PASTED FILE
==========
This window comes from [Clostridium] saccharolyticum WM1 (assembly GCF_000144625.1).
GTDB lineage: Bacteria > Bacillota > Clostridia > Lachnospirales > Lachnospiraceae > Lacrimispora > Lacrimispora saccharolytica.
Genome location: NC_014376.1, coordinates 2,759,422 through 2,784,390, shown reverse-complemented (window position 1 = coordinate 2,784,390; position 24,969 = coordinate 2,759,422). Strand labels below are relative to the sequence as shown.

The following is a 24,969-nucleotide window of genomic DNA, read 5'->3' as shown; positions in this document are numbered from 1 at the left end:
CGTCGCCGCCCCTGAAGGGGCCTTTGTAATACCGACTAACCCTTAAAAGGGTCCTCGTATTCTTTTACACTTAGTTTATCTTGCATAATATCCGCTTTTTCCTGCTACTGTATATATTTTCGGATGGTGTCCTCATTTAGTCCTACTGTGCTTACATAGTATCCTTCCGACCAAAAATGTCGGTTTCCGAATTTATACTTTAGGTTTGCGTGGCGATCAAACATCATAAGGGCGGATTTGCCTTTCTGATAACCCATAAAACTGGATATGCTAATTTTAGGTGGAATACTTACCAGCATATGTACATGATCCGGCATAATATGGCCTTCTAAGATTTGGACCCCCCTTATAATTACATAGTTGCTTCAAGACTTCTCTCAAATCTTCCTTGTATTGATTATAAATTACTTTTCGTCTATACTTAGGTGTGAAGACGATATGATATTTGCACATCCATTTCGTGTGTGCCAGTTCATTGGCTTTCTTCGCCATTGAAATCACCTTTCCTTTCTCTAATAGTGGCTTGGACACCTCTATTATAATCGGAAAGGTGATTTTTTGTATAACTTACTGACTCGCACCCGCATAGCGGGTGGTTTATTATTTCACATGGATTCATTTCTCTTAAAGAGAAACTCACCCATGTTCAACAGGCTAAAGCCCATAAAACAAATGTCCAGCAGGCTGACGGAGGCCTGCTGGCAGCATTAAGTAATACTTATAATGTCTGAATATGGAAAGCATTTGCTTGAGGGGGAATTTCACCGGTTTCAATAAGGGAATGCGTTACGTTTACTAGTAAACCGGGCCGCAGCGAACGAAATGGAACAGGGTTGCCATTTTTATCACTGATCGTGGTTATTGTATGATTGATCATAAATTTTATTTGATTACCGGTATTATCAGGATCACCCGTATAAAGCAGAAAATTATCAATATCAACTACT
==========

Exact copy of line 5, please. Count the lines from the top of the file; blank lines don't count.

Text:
CGTCGCCGCCCCTGAAGGGGCCTTTGTAATACCGACTAACCCTTAAAAGGGTCCTCGTATTCTTTTACACTTAGTTTATCTTGCATAATATCCGCTTTTTCCTGCTACTGTATATATTTTCGGATGGTGTCCTCATTTAGTCCTACTGTGCTTACATAGTATCCTTCCGACCAAAAATGTCGGTTTCCGAATTTATACTTTAGGTTTGCGTGGCGATCAAACATCATAAGGGCGGATTTGCCTTTCTGATAACCCATAAAACTGGATATGCTAATTTTAGGTGGAATACTTACCAGCATATGTACATGATCCGGCATAATATGGCCTTCTAAGATTTGGACCCCCCTTATAATTACATAGTTGCTTCAAGACTTCTCTCAAATCTTCCTTGTATTGATTATAAATTACTTTTCGTCTATACTTAGGTGTGAAGACGATATGATATTTGCACATCCATTTCGTGTGTGCCAGTTCATTGGCTTTCTTCGCCATTGAAATCACCTTTCCTTTCTCTAATAGTGGCTTGGACACCTCTATTATAATCGGAAAGGTGATTTTTTGTATAACTTACTGACTCGCACCCGCATAGCGGGTGGTTTATTATTTCACATGGATTCATTTCTCTTAAAGAGAAACTCACCCATGTTCAACAGGCTAAAGCCCATAAAACAAATGTCCAGCAGGCTGACGGAGGCCTGCTGGCAGCATTAAGTAATACTTATAATGTCTGAATATGGAAAGCATTTGCTTGAGGGGGAATTTCACCGGTTTCAATAAGGGAATGCGTTACGTTTACTAGTAAACCGGGCCGCAGCGAACGAAATGGAACAGGGTTGCCATTTTTATCACTGATCGTGGTTATTGTATGATTGATCATAAATTTTATTTGATTACCGGTATTATCAGGATCACCCGTATAAAGCAGAAAATTATCAATATCAACTACT